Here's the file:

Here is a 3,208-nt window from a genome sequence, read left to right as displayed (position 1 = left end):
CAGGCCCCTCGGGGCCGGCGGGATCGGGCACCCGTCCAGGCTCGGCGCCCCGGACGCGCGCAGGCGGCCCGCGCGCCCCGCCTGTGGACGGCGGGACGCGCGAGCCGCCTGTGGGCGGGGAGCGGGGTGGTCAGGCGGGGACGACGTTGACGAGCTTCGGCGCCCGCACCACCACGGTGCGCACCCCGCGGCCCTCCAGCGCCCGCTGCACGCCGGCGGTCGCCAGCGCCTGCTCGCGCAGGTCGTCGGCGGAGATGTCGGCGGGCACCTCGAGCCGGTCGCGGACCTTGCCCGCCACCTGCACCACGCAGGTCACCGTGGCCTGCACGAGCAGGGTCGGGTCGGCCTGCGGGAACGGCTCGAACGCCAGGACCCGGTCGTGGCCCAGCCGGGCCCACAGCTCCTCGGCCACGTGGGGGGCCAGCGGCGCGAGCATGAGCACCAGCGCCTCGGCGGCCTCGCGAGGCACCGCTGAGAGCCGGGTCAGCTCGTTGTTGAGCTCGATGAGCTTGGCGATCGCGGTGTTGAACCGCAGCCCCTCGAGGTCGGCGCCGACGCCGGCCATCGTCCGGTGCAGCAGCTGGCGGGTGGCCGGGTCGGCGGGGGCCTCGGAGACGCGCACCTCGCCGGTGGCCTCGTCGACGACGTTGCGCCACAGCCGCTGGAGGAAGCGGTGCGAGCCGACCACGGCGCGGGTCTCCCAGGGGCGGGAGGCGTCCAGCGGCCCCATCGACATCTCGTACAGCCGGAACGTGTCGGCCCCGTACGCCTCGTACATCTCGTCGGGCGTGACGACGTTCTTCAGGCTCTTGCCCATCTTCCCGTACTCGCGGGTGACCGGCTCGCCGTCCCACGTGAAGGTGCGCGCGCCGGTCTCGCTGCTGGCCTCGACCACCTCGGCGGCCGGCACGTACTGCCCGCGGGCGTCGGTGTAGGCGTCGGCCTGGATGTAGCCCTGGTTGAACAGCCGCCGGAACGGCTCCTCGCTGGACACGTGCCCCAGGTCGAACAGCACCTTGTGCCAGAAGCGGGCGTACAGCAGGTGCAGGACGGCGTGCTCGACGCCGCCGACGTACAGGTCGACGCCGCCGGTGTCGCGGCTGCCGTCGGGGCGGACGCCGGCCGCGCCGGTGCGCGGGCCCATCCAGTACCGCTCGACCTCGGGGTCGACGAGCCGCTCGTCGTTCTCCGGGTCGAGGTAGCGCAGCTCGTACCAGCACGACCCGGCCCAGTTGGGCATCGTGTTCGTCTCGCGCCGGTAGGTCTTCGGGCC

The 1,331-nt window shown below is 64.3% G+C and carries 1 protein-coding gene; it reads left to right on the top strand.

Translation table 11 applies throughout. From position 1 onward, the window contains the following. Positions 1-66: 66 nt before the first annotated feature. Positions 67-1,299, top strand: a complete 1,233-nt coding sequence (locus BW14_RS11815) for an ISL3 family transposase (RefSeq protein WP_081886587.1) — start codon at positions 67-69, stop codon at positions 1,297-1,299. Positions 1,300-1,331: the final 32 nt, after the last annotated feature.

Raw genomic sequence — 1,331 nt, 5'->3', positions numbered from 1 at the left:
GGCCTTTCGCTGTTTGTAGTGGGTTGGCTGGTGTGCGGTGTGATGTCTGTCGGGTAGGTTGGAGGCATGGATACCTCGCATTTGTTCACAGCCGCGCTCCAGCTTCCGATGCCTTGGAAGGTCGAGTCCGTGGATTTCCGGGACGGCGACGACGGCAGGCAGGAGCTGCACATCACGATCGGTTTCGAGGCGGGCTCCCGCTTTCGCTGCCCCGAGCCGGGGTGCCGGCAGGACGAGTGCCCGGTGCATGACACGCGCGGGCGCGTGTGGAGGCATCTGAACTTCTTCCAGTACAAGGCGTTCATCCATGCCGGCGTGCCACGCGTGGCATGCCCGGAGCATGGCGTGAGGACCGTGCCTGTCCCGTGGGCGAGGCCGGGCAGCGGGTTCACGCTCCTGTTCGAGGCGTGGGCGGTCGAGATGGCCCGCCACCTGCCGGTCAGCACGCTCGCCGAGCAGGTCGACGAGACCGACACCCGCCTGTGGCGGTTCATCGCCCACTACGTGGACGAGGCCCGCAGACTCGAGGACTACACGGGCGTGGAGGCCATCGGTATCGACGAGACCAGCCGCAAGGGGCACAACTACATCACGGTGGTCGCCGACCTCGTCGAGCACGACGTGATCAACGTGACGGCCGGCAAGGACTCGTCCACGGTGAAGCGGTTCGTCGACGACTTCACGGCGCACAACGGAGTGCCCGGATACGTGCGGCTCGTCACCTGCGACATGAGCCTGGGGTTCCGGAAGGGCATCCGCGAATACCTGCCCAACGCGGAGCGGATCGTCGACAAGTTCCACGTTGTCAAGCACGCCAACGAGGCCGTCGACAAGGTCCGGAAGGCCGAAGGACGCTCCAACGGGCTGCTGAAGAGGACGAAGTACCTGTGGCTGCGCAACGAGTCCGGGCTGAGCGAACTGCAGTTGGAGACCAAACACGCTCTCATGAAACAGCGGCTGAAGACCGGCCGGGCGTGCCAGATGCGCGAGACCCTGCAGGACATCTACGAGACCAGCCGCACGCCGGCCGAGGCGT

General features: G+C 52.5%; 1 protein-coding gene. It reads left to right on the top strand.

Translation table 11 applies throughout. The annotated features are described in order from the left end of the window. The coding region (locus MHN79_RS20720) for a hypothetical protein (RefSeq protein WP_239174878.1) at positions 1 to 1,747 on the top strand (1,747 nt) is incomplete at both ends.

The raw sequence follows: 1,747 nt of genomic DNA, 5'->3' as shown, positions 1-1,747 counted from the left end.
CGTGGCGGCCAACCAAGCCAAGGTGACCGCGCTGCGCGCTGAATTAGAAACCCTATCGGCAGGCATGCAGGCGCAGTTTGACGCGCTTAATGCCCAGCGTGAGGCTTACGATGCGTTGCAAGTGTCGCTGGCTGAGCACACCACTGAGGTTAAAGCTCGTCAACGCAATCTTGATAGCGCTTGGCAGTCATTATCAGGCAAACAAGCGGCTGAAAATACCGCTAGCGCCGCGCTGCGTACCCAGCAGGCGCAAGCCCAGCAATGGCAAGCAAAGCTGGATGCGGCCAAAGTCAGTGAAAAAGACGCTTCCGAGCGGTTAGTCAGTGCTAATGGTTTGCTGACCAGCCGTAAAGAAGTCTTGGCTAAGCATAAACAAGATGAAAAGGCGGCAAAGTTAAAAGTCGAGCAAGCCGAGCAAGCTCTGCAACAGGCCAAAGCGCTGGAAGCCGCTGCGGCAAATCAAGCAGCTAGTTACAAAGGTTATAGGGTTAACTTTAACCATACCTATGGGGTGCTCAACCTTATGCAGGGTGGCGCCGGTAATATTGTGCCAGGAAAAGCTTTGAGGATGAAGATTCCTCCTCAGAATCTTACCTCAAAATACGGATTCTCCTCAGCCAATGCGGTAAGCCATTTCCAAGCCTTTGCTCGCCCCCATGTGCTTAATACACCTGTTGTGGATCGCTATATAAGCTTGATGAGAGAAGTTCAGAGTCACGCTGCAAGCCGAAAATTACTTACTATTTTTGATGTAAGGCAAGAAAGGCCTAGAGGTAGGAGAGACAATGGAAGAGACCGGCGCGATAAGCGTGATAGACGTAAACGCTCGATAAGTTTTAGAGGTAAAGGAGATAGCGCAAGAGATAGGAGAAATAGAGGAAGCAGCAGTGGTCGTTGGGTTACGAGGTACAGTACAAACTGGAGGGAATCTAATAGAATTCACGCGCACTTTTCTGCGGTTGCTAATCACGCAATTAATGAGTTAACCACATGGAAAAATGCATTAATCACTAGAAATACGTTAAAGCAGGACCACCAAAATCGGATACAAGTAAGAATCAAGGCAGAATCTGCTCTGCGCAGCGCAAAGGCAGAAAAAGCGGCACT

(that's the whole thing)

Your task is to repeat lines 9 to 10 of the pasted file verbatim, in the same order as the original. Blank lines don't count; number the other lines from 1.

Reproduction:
The raw sequence follows: 1,747 nt of genomic DNA, 5'->3' as shown, positions 1-1,747 counted from the left end.
CGTGGCGGCCAACCAAGCCAAGGTGACCGCGCTGCGCGCTGAATTAGAAACCCTATCGGCAGGCATGCAGGCGCAGTTTGACGCGCTTAATGCCCAGCGTGAGGCTTACGATGCGTTGCAAGTGTCGCTGGCTGAGCACACCACTGAGGTTAAAGCTCGTCAACGCAATCTTGATAGCGCTTGGCAGTCATTATCAGGCAAACAAGCGGCTGAAAATACCGCTAGCGCCGCGCTGCGTACCCAGCAGGCGCAAGCCCAGCAATGGCAAGCAAAGCTGGATGCGGCCAAAGTCAGTGAAAAAGACGCTTCCGAGCGGTTAGTCAGTGCTAATGGTTTGCTGACCAGCCGTAAAGAAGTCTTGGCTAAGCATAAACAAGATGAAAAGGCGGCAAAGTTAAAAGTCGAGCAAGCCGAGCAAGCTCTGCAACAGGCCAAAGCGCTGGAAGCCGCTGCGGCAAATCAAGCAGCTAGTTACAAAGGTTATAGGGTTAACTTTAACCATACCTATGGGGTGCTCAACCTTATGCAGGGTGGCGCCGGTAATATTGTGCCAGGAAAAGCTTTGAGGATGAAGATTCCTCCTCAGAATCTTACCTCAAAATACGGATTCTCCTCAGCCAATGCGGTAAGCCATTTCCAAGCCTTTGCTCGCCCCCATGTGCTTAATACACCTGTTGTGGATCGCTATATAAGCTTGATGAGAGAAGTTCAGAGTCACGCTGCAAGCCGAAAATTACTTACTATTTTTGATGTAAGGCAAGAAAGGCCTAGAGGTAGGAGAGACAATGGAAGAGACCGGCGCGATAAGCGTGATAGACGTAAACGCTCGATAAGTTTTAGAGGTAAAGGAGATAGCGCAAGAGATAGGAGAAATAGAGGAAGCAGCAGTGGTCGTTGGGTTACGAGGTACAGTACAAACTGGAGGGAATCTAATAGAATTCACGCGCACTTTTCTGCGGTTGCTAATCACGCAATTAATGAGTTAACCACATGGAAAAATGCATTAATCACTAGAAATACGTTAAAGCAGGACCACCAAAATCGGATACAAGTAAGAATCAAGGCAGAATCTGCTCTGCGCAGCGCAAAGGCAGAAAAAGCGGCACT